What do you do when Jewish values and environmental values seemingly conflict?
Ra’anana Mayor Nahum Hofree is faced with that dilemma as his city approaches Lag Ba’omer this Saturday night.
A traditional part of the evening, and what has become its main attraction, are the massive bonfires lit to commemorate the death of Rabbi Shimon Bar Yohai. However, those same bonfires are sources of air pollution and greenhouse gases.
Hofree has embarked on a mission to turn Ra’anana into a sustainable city. To that end, he has come out against the bonfires, calling, in a letter to parents’ committees, for alternative activities. If bonfires need be lit, he wrote in the letter on April 11, there should be only one main bonfire.
Hofree has already appealed to the principals and heads of the education system to try and reduce the bonfire phenomenon.
In his letter, the mayor freely acknowledged the difficulty of the request, but at the same time drew a straight line between the city’s sustainability efforts and the air pollution from the bonfires.
“As an educator, the mayor sees great importance in instilling in our children the historical values which connect us to the roots of our tradition and the Jewish heritage, and believes that the tradition of Lag Ba’omer can be celebrated while protecting the environment,” his office said in a statement.
“This is an excellent opportunity for an open dialogue with the children and youth to find the golden mean between preserving the character of the holiday and our commitment to conserving natural resources,” the statement continued.
“Lag Ba’omer bonfires, which are lit throughout the country, are a highly significant source of air pollution and greenhouse gases. Every year, the eve of Lag Ba’omer registers the highest levels of air pollution and greenhouse gases in Israel. To that, one must add the cutting down of trees and serious damage to the ground as a result of the fires,” Hofree wrote to parents.
He characterized the request as a way to help the city meet its obligations under the Copenhagen agreement to reduce emissions by 20 percent from “business as usual” by 2020.
Lag Ba’omer bonfires are not a commandment, but rather a tradition commemorating several events. Some believe it is the day Rabbi Shimon Bar Yochai, purported author of the Kabbalist text the Zohar
, died. It is said that on his deathbed, he imparted great secrets of the Kabbala to his students. It is in remembrance of this light that bonfires are lit. Some say an actual wall of fire surrounded his house.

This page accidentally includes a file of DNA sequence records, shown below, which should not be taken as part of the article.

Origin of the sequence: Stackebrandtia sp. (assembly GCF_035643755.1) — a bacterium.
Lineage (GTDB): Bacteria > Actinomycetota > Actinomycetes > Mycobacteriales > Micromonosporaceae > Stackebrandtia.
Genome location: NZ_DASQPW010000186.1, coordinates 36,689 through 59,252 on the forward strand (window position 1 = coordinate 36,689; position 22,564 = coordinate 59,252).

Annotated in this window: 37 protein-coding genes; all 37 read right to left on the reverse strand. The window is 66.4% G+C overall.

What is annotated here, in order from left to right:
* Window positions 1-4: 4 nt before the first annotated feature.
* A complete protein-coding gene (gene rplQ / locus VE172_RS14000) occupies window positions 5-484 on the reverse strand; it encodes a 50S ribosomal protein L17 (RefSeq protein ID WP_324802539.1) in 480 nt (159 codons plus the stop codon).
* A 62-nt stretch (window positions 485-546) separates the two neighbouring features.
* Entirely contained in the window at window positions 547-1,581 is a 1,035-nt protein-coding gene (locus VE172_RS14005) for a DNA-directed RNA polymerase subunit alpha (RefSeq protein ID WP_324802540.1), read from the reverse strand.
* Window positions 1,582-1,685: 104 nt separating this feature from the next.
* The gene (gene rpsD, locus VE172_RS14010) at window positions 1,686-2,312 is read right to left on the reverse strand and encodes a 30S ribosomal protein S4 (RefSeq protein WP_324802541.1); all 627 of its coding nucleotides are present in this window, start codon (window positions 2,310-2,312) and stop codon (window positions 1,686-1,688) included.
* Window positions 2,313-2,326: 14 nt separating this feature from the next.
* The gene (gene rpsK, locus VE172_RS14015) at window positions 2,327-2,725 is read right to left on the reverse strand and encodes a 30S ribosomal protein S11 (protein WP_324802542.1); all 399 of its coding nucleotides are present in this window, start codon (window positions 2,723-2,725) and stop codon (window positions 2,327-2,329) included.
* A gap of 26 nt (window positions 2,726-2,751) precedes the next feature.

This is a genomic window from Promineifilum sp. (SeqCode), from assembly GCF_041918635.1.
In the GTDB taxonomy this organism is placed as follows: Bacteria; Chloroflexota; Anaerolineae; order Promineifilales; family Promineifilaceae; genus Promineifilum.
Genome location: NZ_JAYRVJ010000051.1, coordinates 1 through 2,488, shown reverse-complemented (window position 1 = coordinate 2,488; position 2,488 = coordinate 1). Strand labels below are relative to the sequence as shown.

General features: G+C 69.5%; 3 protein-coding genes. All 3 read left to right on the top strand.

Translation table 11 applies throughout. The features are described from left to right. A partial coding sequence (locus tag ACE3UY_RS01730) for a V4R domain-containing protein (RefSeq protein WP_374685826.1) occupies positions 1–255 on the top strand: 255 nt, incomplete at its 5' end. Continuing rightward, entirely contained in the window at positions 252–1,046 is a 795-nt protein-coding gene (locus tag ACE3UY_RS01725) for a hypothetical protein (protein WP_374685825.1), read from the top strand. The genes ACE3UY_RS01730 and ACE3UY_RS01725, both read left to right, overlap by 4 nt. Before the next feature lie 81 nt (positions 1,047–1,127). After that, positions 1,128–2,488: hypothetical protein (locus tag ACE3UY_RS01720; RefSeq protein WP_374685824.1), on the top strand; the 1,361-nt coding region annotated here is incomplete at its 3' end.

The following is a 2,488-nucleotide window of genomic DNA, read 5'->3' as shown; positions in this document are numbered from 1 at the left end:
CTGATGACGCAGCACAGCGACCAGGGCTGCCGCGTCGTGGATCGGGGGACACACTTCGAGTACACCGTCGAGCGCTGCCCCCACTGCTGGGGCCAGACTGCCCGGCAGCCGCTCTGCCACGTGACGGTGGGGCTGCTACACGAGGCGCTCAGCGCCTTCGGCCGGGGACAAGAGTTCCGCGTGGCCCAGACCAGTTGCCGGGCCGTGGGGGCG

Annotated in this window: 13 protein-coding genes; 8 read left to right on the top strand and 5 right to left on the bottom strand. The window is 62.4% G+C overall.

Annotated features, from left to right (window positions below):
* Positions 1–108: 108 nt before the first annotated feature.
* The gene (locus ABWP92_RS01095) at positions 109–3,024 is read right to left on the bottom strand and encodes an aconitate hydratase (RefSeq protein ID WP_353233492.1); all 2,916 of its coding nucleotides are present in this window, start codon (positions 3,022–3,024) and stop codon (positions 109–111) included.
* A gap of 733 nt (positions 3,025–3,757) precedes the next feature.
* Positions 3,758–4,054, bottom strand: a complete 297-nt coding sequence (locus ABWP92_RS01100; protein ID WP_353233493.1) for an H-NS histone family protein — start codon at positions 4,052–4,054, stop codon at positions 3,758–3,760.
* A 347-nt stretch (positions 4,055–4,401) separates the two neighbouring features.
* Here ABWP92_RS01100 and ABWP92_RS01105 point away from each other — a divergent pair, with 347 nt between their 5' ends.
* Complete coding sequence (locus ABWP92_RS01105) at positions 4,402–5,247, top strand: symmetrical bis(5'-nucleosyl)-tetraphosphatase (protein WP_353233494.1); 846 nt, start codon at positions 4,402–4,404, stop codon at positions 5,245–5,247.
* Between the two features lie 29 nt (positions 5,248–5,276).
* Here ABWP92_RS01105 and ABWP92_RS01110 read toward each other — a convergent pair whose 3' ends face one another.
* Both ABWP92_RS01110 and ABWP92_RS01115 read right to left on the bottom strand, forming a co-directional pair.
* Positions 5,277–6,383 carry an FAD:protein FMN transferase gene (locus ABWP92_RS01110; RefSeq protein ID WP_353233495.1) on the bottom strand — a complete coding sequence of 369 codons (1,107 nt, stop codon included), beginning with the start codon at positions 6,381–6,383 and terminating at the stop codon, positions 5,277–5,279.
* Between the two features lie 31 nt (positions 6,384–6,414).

Lag Ba’omer also marks the end of the divine plague that, according to the Talmud, wiped out 24,000 of Rabbi Akiva’s students.
However religiously based its observance, the holiday is celebrated throughout Israeli society, with secular, as well as religious, schoolkids participating enthusiastically in class bonfires.
Few religious leaders were willing to respond to the Post
regarding Hofree’s letter. Ra’anana’s chief rabbi, Yitzhak Peretz, would not comment on Hofree’s request.
However, Israel’s Ashkenazi chief rabbi, Yona Metzger, has also called on the public to minimize pollution by having families group together for joint Lag Ba’omer bonfires.
The excessive smoke and soot resulting from the large number of bonfires, lingering for days after and monitored by the Environmental Protection Ministry, is harmful to people, especially those suffering from lung diseases, Metzger said last week, reminding the public of the Torah’s instruction to “pay careful heed to yourselves.”
Metzger also requested that the public refrain from cutting branches off fruit trees, a destructive action prohibited by the Torah, and to take great care not to use stolen timber or other unlawfully obtained materials as combustibles.
Haredim for the Environment head Yehuda Genut came out in support of Hofree’s call for minimal bonfires this week. He suggested lighting oil lamps instead to mark the day.
However, he also told the Post
that it was unlikely any haredim would heed Hofree’s letter.
“There isn’t much environmental awareness in the haredi community,” he said, explaining that haredim don’t consider issues in terms of their environmental significance.
Genut also criticized the timing of Hofree’s letter.
“It’s too late to come out with a letter like this a couple of weeks
before the holiday; he should have started an educational campaign long
ago,” he opined. Had the issue been contextualized differently – as one
of public safety or refraining from disturbing neighbors – it might
have more success, he added.
While Genut said he was in favor of contending with environmental
issues in the haredi world in environmental terms, he acknowledged that
that language was still very foreign to haredi communities.
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